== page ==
Boys and young men at Manson Youth Institution in Cheshire were mostly confined to their cells since November 19 due to a COVID-19 outbreak, the state’s children’s lawyer said Thursday.
To reduce the spread of the virus, young people spend most of their time locked in their cells, raising the Defender’s concerns about access to mental health resources, group rehabilitation programs and school education.
âI understand the need for safety protocols, but I remain concerned about the use of so much segregation, solitary confinement,â said Sarah Eagan, the state’s children’s advocate. âThere are no rehabilitation groups. There is no school in person.
There were 305 men detained at Manson on December 1 of which 263 are between 18 and 21 years old; 42 were under 18.
Eagan said she was particularly concerned about the low vaccination rate in the juvenile prison. She said only six of the 42 minors currently present have been vaccinated against COVID-19, or about 14%, as well as about 90 young adults, or about 34% of 18 to 21 year olds.
A bit more 5,000 prisoners throughout the correctional system were vaccinated against COVID-19.
âReluctance to vaccinate at MYI is no different from the reluctance we see in the community. There are people who do not trust the vaccine, believing that it has not been properly checked, and others who believe that they will be fine even if they contract the virus, âsaid Karen Martucci, Director of External Affairs of the Ministry of Correction. A declaration. âWe have focused on education. Our latest efforts include using trained inmates who are Certified Practical Nurses (CNA) to speak with the population. Peer-to-peer connection has proven to be powerful in similar initiatives.
Martucci said that a difference between the incarcerated population and that of the community is that prisoners are tested every two weeks.
âYou won’t see this in the community or in any school system,â Martucci said. âThis test regiment is reducing the spread by quickly identifying cases. We know that asymptomatic people spread the virus without knowing it. “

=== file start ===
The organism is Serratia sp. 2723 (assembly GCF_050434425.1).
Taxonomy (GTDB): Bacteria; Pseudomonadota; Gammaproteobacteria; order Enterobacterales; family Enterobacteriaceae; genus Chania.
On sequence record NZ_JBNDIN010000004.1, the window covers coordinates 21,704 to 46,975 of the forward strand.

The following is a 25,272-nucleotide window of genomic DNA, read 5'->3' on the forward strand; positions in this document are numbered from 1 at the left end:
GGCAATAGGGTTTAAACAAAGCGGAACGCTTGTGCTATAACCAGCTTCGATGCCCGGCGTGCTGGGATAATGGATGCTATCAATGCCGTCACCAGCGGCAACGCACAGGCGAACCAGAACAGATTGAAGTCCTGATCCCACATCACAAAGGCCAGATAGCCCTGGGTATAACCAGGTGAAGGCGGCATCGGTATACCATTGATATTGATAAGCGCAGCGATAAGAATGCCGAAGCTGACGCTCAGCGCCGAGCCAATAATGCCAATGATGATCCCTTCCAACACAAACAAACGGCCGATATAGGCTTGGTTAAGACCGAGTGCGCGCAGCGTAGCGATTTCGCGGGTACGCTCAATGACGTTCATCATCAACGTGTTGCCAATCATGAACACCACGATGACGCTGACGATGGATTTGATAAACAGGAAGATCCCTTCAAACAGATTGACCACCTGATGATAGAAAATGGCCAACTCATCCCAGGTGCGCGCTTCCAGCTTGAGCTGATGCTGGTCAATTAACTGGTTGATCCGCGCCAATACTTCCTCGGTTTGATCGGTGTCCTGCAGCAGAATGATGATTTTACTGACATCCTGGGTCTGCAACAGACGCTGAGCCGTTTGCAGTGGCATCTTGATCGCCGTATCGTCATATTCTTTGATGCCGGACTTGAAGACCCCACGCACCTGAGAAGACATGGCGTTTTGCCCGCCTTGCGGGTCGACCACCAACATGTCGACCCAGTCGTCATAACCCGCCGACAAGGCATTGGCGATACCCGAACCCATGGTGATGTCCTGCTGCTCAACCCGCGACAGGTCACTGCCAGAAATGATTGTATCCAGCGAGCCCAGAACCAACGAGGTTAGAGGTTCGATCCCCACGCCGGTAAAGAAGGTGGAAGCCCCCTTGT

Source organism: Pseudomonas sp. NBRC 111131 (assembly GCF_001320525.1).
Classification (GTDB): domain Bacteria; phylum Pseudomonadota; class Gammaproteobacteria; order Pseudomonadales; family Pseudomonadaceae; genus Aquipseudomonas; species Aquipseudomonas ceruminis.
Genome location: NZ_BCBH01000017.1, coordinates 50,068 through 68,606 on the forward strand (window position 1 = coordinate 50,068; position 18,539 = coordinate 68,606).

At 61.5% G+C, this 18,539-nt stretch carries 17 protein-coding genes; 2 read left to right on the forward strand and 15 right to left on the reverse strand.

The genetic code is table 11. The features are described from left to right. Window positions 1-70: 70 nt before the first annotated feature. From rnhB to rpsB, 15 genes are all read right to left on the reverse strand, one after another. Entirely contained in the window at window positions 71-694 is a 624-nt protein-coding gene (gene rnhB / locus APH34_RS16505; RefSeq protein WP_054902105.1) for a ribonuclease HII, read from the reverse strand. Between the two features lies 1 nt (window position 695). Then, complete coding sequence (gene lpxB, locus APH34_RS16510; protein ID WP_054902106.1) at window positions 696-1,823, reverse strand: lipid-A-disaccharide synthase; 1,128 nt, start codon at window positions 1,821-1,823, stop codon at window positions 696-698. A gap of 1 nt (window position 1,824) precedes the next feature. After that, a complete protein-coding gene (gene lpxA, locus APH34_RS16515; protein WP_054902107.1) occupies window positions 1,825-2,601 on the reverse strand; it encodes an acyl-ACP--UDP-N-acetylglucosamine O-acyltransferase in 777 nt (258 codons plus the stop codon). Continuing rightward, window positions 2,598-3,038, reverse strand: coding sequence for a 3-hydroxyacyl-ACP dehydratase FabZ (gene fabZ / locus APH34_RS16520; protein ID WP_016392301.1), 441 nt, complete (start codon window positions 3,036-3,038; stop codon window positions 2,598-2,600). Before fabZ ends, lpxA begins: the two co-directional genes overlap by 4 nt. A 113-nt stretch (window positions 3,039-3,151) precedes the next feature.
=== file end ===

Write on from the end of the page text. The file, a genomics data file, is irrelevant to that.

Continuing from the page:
DOC employees continue to lag behind in immunization rates and have the highest rates opting for testing over the vaccine. The agency also has the highest rate of employee breaches of the governor’s immunization mandate.
Martucci said Manson youth facility had moved to a COVID-19 “phase 3 operational plan,” the highest of its three-phase plan to mitigate the spread of the virus.
âWith the approval of the Deputy Commissioner, each facility has the ability to move from one phase to the next to increase or decrease activity based on the number of people who test positive for COVID-19,â Martucci said.
Modifying operations within prisons may include providing food in housing units, instead of allowing inmates to eat in mess rooms; reduce available out-of-cell activities to include only showers and phone calls; exchange schoolwork with teachers in housing units instead of going to class for lessons; quickly test workers to ensure that they can continue their work in the kitchen; and providing medical and mental health visits in housing units, unless it is necessary to see a patient in the medical unit.
âIt is important to note that this is the first time Manson Youth has moved to phase 3 based on COVID positivity since the onset of the pandemic and we are still looking to downgrade in phases as soon as we can. safely, âMartucci said. âWhen the community witnesses an increase in COVID cases, we are likely to see the same. A phased approach to safely managing the pandemic is being used in the state of Connecticut and in communities across the country. While temporary changes are needed at individual locations when we see an increase in numbers, the fact that our positivity rate has remained consistently below that of the community is a good sign that the combination of our operational phases, our clinics vaccination, rigorous testing protocols, cleansing and mask mandates work. The goal here is to keep people safe and healthy.